fastspinecho t1_j9st4zm wrote

You have two lungs, two liver lobes, two parotid glands, two thyroid lobes, two eyes, two ears, two arms, two thumbs, two legs, two cerebral hemispheres, two gonads, two breasts, etc.

Sometimes the "doubled" organs are so close together that they are considered one (liver, thyroid, brain ...). But that's just developmental happenstance. In some people, the left and right kidneys are combined into one giant "horseshoe" kidney.


fastspinecho t1_j9qx65q wrote

No, the first-generation satellites weigh only 250 kg.

SpaceX eventually plans to put second-generation satellites into orbit, which do weigh ~1200 kg. However, they will need fewer of them, because they are more powerful than the first-generation satellites. They are not currently capable of putting many of these into orbit, and only have permission to launch 7500 of them in the future.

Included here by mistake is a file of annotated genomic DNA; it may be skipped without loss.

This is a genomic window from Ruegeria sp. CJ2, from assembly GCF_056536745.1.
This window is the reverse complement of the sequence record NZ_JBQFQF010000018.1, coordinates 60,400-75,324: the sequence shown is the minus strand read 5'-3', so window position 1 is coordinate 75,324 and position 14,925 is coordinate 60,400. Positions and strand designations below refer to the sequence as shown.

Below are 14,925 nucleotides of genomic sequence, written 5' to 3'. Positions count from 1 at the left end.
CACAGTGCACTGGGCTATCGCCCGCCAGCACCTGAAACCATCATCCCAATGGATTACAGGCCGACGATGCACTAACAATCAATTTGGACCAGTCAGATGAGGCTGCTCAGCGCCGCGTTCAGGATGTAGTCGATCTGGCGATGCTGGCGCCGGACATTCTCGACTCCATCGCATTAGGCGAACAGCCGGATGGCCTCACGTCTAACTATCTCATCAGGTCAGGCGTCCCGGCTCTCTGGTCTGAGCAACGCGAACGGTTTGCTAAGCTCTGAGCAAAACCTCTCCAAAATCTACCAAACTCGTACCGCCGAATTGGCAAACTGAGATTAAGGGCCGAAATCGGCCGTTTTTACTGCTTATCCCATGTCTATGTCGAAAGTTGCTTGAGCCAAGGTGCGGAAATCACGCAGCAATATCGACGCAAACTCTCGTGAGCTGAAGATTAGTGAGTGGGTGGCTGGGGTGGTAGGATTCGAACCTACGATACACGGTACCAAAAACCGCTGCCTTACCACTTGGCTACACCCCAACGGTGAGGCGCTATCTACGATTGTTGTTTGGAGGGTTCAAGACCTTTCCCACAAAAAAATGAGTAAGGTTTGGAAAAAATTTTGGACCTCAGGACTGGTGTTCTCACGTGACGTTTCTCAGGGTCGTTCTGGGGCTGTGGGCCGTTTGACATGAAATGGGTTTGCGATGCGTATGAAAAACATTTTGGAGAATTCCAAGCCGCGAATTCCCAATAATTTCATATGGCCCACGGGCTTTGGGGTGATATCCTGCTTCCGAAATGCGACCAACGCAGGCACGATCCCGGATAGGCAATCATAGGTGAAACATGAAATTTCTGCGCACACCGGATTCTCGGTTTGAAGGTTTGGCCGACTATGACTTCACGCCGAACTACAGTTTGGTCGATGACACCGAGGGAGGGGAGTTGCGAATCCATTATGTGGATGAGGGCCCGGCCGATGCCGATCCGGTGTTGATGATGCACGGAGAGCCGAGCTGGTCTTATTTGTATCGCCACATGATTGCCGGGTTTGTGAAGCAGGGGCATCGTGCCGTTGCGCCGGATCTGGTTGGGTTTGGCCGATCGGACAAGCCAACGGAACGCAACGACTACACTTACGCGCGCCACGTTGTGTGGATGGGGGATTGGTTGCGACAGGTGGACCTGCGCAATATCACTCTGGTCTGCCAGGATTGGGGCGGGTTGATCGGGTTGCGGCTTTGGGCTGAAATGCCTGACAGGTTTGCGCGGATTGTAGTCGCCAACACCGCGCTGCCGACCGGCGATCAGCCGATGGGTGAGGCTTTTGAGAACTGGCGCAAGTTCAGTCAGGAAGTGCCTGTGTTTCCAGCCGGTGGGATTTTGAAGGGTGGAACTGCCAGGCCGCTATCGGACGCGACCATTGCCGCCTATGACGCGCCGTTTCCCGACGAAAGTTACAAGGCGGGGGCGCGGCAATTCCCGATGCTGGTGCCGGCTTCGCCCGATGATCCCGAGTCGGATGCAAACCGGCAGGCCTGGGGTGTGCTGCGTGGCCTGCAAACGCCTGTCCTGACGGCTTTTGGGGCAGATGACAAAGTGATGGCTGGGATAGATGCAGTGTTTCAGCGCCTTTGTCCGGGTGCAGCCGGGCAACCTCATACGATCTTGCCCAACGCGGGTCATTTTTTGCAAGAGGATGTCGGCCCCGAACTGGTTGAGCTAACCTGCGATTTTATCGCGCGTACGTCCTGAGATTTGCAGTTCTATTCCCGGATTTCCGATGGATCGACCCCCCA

Spacex ultimately plans for the first-generation satellites to constitute 75% of its fleet.


fastspinecho t1_j9q9gwm wrote

They aren't planning to use 42,000 Starlink 2 satellites.

The current plan is to deploy 10K to 30K satellites. They don't think they will actually need 40K.

Furthermore, the majority of their satellites are first generation, which weigh only 250 kg. They are only authorized to launch 7000 Starlink 2s. Starlink 2 satellites are more capable, so every Starlink 2 they launch will reduce the total number needed.

SpaceX launches 10 or so Falcon 9s a month. Each one can carry 60 of the smaller satellites, but only a handful of the Starlink 2. I don't think it's feasible for them to launch an average of 23 Starlink 2 satellites a day, even after switching to their bigger Starship rocket. And what comes down must go up.


fastspinecho t1_j213rno wrote

> Medical error is estimated to be the 3rd leading cause of death in the US leading to 250,000 deaths each year.

This is a highly controversial article. Among other things, it considers any intervention that leads to patient death an "error".